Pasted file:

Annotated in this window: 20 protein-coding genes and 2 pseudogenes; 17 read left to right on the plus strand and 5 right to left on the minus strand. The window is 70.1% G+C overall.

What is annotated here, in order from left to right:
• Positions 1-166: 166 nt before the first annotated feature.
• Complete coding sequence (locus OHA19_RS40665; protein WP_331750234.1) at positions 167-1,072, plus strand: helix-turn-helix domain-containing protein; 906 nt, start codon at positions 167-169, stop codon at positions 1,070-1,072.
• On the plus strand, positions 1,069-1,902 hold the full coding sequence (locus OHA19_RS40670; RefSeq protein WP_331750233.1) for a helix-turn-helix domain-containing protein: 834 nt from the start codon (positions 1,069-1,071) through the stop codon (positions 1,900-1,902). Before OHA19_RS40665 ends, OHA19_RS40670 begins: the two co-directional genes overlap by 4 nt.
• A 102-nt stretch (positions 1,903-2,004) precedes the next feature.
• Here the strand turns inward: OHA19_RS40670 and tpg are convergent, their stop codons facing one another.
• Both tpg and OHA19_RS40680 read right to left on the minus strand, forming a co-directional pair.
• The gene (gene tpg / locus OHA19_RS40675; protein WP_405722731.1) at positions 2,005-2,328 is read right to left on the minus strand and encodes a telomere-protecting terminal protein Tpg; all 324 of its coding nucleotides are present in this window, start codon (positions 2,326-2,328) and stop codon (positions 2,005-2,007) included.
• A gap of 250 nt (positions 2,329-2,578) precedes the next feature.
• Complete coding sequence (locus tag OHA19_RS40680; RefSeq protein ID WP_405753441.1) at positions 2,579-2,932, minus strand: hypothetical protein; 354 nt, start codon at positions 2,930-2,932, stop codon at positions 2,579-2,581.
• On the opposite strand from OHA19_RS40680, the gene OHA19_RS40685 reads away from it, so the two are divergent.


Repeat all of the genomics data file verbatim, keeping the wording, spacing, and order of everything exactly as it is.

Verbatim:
Annotated in this window: 20 protein-coding genes and 2 pseudogenes; 17 read left to right on the plus strand and 5 right to left on the minus strand. The window is 70.1% G+C overall.

What is annotated here, in order from left to right:
• Positions 1-166: 166 nt before the first annotated feature.
• Complete coding sequence (locus OHA19_RS40665; protein WP_331750234.1) at positions 167-1,072, plus strand: helix-turn-helix domain-containing protein; 906 nt, start codon at positions 167-169, stop codon at positions 1,070-1,072.
• On the plus strand, positions 1,069-1,902 hold the full coding sequence (locus OHA19_RS40670; RefSeq protein WP_331750233.1) for a helix-turn-helix domain-containing protein: 834 nt from the start codon (positions 1,069-1,071) through the stop codon (positions 1,900-1,902). Before OHA19_RS40665 ends, OHA19_RS40670 begins: the two co-directional genes overlap by 4 nt.
• A 102-nt stretch (positions 1,903-2,004) precedes the next feature.
• Here the strand turns inward: OHA19_RS40670 and tpg are convergent, their stop codons facing one another.
• Both tpg and OHA19_RS40680 read right to left on the minus strand, forming a co-directional pair.
• The gene (gene tpg / locus OHA19_RS40675; protein WP_405722731.1) at positions 2,005-2,328 is read right to left on the minus strand and encodes a telomere-protecting terminal protein Tpg; all 324 of its coding nucleotides are present in this window, start codon (positions 2,326-2,328) and stop codon (positions 2,005-2,007) included.
• A gap of 250 nt (positions 2,329-2,578) precedes the next feature.
• Complete coding sequence (locus tag OHA19_RS40680; RefSeq protein ID WP_405753441.1) at positions 2,579-2,932, minus strand: hypothetical protein; 354 nt, start codon at positions 2,930-2,932, stop codon at positions 2,579-2,581.
• On the opposite strand from OHA19_RS40680, the gene OHA19_RS40685 reads away from it, so the two are divergent.